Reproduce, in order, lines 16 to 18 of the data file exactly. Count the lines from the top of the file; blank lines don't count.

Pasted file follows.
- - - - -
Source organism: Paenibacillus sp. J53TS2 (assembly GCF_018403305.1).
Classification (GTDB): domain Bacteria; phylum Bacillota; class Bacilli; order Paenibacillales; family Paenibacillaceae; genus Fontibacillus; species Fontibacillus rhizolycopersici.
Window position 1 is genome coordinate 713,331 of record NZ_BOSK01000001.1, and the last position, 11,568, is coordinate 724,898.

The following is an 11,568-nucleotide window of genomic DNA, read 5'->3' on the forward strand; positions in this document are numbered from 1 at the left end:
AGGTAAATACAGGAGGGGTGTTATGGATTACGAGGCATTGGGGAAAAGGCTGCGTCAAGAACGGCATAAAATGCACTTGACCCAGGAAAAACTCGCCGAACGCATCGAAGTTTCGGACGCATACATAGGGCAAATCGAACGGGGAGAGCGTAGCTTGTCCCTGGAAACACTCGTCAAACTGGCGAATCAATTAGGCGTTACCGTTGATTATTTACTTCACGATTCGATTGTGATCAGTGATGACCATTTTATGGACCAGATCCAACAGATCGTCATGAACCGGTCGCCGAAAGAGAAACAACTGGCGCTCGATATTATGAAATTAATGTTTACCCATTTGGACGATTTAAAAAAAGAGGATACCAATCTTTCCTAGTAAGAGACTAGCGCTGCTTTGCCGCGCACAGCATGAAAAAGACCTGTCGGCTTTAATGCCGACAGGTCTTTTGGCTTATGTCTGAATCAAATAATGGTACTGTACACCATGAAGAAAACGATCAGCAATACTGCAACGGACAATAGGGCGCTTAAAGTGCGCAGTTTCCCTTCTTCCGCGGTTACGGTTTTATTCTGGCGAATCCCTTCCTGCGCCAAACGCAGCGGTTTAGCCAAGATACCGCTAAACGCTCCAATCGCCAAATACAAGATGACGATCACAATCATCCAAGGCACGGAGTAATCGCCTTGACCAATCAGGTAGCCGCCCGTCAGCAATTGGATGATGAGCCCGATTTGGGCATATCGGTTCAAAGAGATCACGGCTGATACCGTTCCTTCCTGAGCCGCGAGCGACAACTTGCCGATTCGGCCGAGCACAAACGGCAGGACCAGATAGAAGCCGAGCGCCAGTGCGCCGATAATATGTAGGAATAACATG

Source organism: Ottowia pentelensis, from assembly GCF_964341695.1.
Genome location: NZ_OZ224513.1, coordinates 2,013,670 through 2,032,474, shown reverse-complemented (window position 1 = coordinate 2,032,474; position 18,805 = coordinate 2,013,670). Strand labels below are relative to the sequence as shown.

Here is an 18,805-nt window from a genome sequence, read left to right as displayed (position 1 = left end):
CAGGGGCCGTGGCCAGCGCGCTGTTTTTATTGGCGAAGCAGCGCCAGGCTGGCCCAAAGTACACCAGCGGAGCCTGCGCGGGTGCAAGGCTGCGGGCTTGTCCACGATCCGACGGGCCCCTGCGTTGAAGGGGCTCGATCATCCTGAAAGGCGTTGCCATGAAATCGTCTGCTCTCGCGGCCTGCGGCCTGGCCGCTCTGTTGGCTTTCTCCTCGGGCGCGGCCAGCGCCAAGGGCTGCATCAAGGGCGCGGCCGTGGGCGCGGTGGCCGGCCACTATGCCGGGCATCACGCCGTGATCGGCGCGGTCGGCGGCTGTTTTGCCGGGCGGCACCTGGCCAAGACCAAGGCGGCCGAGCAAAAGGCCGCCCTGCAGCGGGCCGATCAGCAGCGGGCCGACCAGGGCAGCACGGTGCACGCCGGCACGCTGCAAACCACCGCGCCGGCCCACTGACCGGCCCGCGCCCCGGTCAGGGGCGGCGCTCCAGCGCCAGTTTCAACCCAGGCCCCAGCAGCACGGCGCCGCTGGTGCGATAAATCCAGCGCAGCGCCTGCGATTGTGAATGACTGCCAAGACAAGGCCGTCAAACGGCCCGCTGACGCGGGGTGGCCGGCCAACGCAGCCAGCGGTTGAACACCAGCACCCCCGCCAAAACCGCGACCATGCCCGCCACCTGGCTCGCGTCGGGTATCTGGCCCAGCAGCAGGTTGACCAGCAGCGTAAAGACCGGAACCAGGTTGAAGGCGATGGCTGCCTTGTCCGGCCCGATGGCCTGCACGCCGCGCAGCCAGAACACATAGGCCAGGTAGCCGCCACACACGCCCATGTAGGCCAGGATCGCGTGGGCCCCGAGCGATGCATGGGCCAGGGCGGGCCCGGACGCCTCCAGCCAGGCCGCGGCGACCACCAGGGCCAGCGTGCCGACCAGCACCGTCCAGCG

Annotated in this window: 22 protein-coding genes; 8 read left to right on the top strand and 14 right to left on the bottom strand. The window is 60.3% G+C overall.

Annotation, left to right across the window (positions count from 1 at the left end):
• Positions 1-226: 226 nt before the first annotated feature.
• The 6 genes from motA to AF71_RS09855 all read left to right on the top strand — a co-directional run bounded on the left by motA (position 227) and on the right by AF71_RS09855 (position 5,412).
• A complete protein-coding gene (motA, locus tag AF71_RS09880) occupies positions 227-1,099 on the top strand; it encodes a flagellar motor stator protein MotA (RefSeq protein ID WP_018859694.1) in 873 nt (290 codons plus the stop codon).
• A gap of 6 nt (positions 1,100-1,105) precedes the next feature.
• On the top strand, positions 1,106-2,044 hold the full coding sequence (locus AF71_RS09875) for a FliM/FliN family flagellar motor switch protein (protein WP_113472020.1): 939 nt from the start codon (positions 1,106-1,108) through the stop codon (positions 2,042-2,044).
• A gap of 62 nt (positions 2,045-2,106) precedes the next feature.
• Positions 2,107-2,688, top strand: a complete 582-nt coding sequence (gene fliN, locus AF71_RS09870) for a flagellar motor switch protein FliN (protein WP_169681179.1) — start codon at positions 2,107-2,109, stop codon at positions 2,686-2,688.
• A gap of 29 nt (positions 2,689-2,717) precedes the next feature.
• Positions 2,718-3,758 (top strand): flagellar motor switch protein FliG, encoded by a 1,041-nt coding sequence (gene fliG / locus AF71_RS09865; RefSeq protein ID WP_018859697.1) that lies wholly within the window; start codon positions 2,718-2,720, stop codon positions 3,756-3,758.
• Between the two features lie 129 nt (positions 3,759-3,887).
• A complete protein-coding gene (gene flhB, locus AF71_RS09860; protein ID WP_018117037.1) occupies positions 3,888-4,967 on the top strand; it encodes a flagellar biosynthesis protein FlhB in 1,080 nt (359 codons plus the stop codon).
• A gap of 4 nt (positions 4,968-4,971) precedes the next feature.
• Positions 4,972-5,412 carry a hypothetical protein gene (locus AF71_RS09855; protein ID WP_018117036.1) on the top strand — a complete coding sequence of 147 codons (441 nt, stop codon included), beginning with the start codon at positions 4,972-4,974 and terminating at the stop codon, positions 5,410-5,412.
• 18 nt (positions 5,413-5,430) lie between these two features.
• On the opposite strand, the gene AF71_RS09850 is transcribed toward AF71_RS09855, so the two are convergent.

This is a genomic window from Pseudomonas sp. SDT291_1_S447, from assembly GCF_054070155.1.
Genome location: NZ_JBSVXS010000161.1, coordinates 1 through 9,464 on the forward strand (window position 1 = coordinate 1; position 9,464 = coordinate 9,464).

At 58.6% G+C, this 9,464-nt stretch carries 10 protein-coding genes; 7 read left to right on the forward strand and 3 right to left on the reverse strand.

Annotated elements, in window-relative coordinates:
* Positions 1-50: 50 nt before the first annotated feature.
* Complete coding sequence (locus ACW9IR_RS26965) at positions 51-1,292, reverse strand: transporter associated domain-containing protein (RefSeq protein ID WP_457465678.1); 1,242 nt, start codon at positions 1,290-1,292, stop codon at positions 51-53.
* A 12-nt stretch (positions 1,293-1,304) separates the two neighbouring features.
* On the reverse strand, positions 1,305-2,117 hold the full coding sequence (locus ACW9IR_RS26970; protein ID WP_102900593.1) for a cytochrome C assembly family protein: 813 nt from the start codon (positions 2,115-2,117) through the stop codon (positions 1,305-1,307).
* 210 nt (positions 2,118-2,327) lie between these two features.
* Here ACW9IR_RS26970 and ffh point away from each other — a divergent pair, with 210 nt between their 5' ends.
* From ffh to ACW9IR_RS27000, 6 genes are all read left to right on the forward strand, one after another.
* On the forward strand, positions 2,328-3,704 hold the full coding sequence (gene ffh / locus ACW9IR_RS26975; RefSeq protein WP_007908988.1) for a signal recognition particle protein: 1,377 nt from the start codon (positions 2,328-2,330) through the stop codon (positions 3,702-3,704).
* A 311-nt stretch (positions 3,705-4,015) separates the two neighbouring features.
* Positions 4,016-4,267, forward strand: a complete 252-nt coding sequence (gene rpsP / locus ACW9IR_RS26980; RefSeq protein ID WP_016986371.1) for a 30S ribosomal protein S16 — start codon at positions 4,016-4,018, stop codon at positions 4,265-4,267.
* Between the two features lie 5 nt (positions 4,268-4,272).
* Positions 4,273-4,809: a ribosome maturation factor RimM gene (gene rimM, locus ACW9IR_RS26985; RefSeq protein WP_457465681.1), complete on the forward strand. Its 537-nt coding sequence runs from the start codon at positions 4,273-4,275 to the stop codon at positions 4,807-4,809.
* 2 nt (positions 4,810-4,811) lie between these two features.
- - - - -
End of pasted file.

• On the top strand, positions 1,106-2,044 hold the full coding sequence (locus AF71_RS09875) for a FliM/FliN family flagellar motor switch protein (protein WP_113472020.1): 939 nt from the start codon (positions 1,106-1,108) through the stop codon (positions 2,042-2,044).
• A gap of 62 nt (positions 2,045-2,106) precedes the next feature.
• Positions 2,107-2,688, top strand: a complete 582-nt coding sequence (gene fliN, locus AF71_RS09870) for a flagellar motor switch protein FliN (protein WP_169681179.1) — start codon at positions 2,107-2,109, stop codon at positions 2,686-2,688.